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As Newfoundland and Labrador’s delayed election stretches on for at least another two weeks, concerns about whether its results will wind up in court are growing.

The election was upended last week amid an outbreak of COVID-19 in St. John’s, and provincial NDP president Kyle Rees said Tuesday that a legal challenge seems to be “the direction this is trending.” But Rees, a lawyer, added there could still be surprises.

“I mean, as my grandmother would say, who knows the mind of a squid?” he said in an interview.

The election has been slippery since Friday night, when public health officials introduced provincewide lockdown measures to deal with a rapidly growing COVID-19 outbreak. Chief electoral officer Bruce Chaulk promptly cancelled all in-person voting, which was set to begin the next morning in much of the province, and extended the deadlines for mail-in ballots.

Those deadlines were further extended Sunday, and all ballots are now due March 5. Meanwhile, website and telephone issues have dogged the elections authority as people scramble to secure a ballot.

It’s still not clear when the votes will be counted and the results announced, and that could be a potential legal problem, said Ottawa-based constitutional lawyer Lyle Skinner.

Newfoundland and Labrador’s Elections Act doesn’t technically allow Chaulk to run an election with an undetermined end, Skinner said in an interview Monday. That opens the door for a voter or a candidate to bring the results of their district before a judge to determine whether Chaulk exceeded his authority under the existing legislation.

There’s also a concern that people could be excluded from voting because of the new mail-in ballot format, Skinner said. “If so, is that infringement justified … under the (Canadian Charter of Rights and Freedoms)?” he asked. “That question is something that can only be determined by the courts, but also at the end of the election.”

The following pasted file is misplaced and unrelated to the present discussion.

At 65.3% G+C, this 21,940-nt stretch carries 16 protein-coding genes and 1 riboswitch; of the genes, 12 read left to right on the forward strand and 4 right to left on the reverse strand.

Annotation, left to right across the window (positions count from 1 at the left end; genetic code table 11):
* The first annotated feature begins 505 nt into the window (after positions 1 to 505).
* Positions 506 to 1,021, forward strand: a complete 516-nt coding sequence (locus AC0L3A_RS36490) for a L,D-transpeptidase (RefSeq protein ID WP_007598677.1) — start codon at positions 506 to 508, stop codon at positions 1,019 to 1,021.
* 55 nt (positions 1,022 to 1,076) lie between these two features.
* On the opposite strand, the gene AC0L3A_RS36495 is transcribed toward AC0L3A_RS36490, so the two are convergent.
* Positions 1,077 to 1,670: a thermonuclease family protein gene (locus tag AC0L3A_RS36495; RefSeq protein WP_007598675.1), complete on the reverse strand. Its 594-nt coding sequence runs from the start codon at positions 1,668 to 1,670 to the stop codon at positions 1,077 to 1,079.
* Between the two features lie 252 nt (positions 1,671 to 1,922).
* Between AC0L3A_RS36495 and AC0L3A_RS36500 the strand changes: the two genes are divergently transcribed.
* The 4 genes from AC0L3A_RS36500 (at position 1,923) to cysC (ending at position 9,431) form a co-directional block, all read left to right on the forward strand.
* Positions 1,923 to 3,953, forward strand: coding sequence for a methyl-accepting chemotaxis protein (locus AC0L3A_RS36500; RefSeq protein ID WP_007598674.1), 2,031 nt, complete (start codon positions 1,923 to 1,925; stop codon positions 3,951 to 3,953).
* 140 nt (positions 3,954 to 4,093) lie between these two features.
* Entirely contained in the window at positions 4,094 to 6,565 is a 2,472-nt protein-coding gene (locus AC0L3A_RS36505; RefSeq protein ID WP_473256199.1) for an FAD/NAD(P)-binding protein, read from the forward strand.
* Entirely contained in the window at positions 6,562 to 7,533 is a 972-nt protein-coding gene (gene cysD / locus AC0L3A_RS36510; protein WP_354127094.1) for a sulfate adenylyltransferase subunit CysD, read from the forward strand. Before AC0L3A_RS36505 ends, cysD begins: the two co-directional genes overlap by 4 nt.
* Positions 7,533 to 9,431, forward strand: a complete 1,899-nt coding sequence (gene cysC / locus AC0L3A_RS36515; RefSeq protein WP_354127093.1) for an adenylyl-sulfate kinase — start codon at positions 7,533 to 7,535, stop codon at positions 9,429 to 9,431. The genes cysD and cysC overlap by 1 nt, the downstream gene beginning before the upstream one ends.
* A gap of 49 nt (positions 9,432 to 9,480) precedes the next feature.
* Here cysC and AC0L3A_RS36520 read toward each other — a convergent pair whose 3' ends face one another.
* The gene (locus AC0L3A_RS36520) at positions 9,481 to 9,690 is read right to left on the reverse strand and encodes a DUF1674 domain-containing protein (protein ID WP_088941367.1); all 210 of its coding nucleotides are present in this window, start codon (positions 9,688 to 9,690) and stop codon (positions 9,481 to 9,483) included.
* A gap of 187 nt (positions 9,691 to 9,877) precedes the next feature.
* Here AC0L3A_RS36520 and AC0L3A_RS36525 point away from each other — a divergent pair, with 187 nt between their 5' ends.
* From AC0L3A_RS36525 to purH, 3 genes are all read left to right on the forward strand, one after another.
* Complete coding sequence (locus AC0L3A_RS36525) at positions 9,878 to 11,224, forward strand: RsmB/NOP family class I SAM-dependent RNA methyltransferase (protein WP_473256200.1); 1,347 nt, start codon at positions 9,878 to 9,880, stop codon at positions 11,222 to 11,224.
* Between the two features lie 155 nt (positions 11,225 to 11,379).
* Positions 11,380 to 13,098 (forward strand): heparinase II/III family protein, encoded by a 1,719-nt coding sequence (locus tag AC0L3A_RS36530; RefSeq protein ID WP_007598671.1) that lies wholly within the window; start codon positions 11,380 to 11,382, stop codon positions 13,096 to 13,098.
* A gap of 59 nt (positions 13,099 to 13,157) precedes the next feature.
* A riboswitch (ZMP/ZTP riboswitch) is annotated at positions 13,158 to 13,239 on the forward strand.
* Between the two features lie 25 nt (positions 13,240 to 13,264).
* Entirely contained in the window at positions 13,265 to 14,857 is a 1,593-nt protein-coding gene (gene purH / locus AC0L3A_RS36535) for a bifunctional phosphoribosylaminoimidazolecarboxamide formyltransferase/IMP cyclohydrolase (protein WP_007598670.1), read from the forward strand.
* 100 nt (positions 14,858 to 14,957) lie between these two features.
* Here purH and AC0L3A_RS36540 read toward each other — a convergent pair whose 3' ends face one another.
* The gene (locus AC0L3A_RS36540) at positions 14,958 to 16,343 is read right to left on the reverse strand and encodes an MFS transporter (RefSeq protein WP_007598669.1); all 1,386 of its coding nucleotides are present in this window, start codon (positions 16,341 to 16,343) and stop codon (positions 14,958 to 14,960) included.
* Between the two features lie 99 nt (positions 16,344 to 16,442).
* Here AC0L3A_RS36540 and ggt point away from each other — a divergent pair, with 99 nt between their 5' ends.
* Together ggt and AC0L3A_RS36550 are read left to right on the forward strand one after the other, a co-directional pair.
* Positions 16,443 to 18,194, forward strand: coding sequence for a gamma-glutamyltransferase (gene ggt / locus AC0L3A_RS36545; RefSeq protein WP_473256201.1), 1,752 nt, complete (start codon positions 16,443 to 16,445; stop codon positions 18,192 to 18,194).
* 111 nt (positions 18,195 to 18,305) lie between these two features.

Skinner stressed that there is no way to cancel the election – the laws don’t allow that. Instead, Chaulk was forced to work within the confines of the legislation to find the best solution.

The NDP and Progressive Conservatives have been pleading unsuccessfully for an all-party meeting with the chief electoral officer to address complications arising from the mail-in vote. Chaulk initially agreed to a meeting but then cancelled, Rees said.

“I will address your concerns as time permits. However, I have an election to run,” Chaulk wrote Sunday in an e-mail to party officials and shared with The Canadian Press. An Elections NL spokeswoman said Tuesday that Chaulk was unavailable for an interview.

The Liberals have said they fear that a closed-door meeting between the chief electoral officer and the parties would jeopardize voter perception of Chaulk’s political neutrality.

“We all agree everyone must have an opportunity to vote – the partisan focused meeting attempted by the Progressive Conservatives will not further that goal, and may even harm it,” Liberal party co-chair John Samms said in a statement Tuesday.

His comments came as the Progressive Conservatives ramped up their efforts to meet with Chaulk, writing to demand a meeting of an advisory committee, which is provided for in the elections law and made up of party representatives and the chief electoral officer. If the move were successful, it would essentially force both Chaulk and the Liberals to the table.

“There is a crisis right now in our democratic system because there is not roughly equal access to the right to vote,” Tory leader Ches Crosbie said in an interview Tuesday.

When asked if his party would consider raising a challenge in court, Crosbie said, “Court proceedings in the middle of such a mess are always possible, but the meeting of the advisory committee is our best chance for avoiding that.”

Newfoundland and Labrador’s chief medical officer urged citizens to get tested on Thursday as COVID-19 infection levels kept rising. Dr. Janice Fitzgerald said in a briefing that 100 new cases have been detected, almost doubling the total active cases in the province.

The Canadian Press

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